W.H. Auden is famous for poems about totalitarian evil, but he also wrote frivolous verse when in the mood. In assembling As I Walked Out One Evening, Edward Mendelson, the executor of Auden’s estate, sifted through the vast corpus of his work, picking out “lullabies, limericks, and other light verse” (to quote from the front cover). Auden honed his craft with dirges such as “Spain 1937” and “September 1, 1939,” but the poems collected here employ short, epigrammatic couplets and acerbic bits of dialogue. Declaring early in the volume that “I hate . . . all authority,” Auden ridicules its manifestations in modern life: big business, public education, the military state. Auden’s Marxist leanings are evident throughout. In a typical entry, “‘Gold in the North’ Came the Blizzard to Say,” he traces the careers of five young men during the Depression. Typical is the fate of a neophyte stockbroker, who says: “In the streets of New York I was young and swell, / I rode the market, the market fell, / One morning I woke and found myself in hell.” Other entries, such as “Refugee Blues” and “James Honeyman,” deal with the plight of people who are of no use to the state bureaucracy (“If you’ve got no passport you’re officially dead,” a refugee is told). These poems are clever, but the centerpiece of the volume is the “Letter to Lord Byron,” a 40-page discourse on polities, sex, Auden’s life, and other assorted topics. Auden expounds upon a few of the developments in art and society that followed the Romantic age, praising the advent of modernism and condemning corporate rapacity. Although the poem is politicized—at one point Auden quips, “Today, thank God, we’ve got no snobbish feeling / Against the more efficient modes of stealing”— he also presents real insights, as in this description of the effects of television and advertising on the public mentality: “We’re growing up and up indeed. / Advertisements can teach us all we need; / And death is better, as the millions know, / Than dandruff, night-starvation, or B.O.” (If you compare Auden to the political poets of today—June Jordan and Adrienne Rich—his brash Marxism starts to look appealing.) He discusses the emergence of the novel as a form of popular culture and the sudden popularity of innovators like Louis MacNeice and Wyndham Lewis, the “sobering few / . . . trying hard to think of something new.” This volume may jolt readers familiar with the serious Auden, but it is an entertaining romp.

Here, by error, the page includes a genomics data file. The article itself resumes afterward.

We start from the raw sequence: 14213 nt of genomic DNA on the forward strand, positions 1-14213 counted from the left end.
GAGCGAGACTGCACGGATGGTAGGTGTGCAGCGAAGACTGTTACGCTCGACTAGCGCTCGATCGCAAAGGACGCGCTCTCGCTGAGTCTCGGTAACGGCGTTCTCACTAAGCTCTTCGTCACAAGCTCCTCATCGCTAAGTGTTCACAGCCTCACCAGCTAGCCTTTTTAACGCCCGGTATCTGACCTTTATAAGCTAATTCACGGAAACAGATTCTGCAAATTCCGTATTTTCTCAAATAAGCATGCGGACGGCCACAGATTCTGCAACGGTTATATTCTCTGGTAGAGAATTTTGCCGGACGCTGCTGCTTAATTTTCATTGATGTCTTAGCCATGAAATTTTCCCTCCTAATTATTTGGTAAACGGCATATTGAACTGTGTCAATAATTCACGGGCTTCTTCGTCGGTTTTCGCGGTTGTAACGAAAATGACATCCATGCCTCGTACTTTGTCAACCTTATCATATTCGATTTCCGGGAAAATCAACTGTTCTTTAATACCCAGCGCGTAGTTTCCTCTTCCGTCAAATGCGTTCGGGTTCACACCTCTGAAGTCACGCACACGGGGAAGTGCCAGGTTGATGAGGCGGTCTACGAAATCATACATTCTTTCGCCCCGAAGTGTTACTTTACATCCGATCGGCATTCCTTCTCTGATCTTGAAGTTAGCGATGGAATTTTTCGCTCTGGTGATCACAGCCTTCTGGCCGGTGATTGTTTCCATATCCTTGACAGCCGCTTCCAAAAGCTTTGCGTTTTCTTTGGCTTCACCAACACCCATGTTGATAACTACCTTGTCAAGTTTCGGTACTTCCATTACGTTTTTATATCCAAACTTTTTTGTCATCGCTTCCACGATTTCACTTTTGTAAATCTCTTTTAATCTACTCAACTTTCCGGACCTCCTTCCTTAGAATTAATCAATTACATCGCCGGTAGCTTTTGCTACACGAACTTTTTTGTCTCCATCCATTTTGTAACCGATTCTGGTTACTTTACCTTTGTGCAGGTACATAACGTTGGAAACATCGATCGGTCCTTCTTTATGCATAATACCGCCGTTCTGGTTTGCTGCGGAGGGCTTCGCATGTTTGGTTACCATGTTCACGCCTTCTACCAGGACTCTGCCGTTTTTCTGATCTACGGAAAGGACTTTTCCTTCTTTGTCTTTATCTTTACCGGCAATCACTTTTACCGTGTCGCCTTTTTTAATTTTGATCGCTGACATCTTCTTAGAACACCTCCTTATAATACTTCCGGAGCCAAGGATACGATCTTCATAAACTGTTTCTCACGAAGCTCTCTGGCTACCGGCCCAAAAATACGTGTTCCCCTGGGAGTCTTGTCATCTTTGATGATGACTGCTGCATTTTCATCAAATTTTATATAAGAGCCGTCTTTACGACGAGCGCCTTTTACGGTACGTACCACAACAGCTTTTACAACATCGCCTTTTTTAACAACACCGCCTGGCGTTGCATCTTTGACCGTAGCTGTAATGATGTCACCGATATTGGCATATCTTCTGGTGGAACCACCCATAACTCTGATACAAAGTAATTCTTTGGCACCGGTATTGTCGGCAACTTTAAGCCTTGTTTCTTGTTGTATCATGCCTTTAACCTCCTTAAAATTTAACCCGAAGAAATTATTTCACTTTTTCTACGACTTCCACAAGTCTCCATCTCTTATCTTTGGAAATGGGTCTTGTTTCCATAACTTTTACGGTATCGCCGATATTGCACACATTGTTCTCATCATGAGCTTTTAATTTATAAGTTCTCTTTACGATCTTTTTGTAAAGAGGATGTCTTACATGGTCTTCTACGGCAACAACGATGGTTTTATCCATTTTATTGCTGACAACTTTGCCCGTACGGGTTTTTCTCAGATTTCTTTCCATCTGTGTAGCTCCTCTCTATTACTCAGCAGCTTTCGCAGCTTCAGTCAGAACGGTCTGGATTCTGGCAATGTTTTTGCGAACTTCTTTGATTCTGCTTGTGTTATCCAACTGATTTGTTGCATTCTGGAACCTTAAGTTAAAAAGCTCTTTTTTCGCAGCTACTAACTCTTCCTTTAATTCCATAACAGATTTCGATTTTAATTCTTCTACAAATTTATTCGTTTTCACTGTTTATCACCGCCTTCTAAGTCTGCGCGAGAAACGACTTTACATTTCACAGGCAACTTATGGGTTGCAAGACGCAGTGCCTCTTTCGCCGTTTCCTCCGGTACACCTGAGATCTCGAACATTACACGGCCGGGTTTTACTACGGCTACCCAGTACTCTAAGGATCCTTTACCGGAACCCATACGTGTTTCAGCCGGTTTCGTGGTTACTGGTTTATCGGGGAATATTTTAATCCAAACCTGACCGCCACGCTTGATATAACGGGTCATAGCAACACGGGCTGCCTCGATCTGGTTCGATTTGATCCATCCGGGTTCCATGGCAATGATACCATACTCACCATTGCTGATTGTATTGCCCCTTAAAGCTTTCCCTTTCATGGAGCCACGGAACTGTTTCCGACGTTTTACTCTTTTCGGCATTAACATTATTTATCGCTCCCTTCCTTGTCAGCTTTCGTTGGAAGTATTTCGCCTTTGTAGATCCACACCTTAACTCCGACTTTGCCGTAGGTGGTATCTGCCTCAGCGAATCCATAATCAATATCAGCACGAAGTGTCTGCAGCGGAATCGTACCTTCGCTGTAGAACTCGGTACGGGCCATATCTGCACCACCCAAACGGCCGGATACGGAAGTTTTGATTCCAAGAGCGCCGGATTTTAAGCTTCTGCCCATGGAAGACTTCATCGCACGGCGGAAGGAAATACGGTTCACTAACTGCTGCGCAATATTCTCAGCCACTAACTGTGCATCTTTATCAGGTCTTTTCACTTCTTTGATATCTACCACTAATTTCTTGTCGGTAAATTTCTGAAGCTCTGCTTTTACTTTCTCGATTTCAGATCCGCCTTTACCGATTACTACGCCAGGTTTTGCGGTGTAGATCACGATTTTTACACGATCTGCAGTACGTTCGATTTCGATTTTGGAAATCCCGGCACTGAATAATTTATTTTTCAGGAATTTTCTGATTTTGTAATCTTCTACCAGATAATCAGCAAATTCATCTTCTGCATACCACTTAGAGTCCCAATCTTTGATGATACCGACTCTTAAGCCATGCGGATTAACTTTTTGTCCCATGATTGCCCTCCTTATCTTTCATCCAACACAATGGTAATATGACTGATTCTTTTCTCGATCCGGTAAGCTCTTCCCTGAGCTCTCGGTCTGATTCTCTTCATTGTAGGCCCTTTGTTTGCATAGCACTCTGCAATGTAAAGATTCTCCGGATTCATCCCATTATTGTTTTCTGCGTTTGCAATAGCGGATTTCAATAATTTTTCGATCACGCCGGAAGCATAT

[As I Walked Out One Evening, By W.H. Auden, Edited by Edward Mendelson (New York: Vintage) 220 pp., $12.00]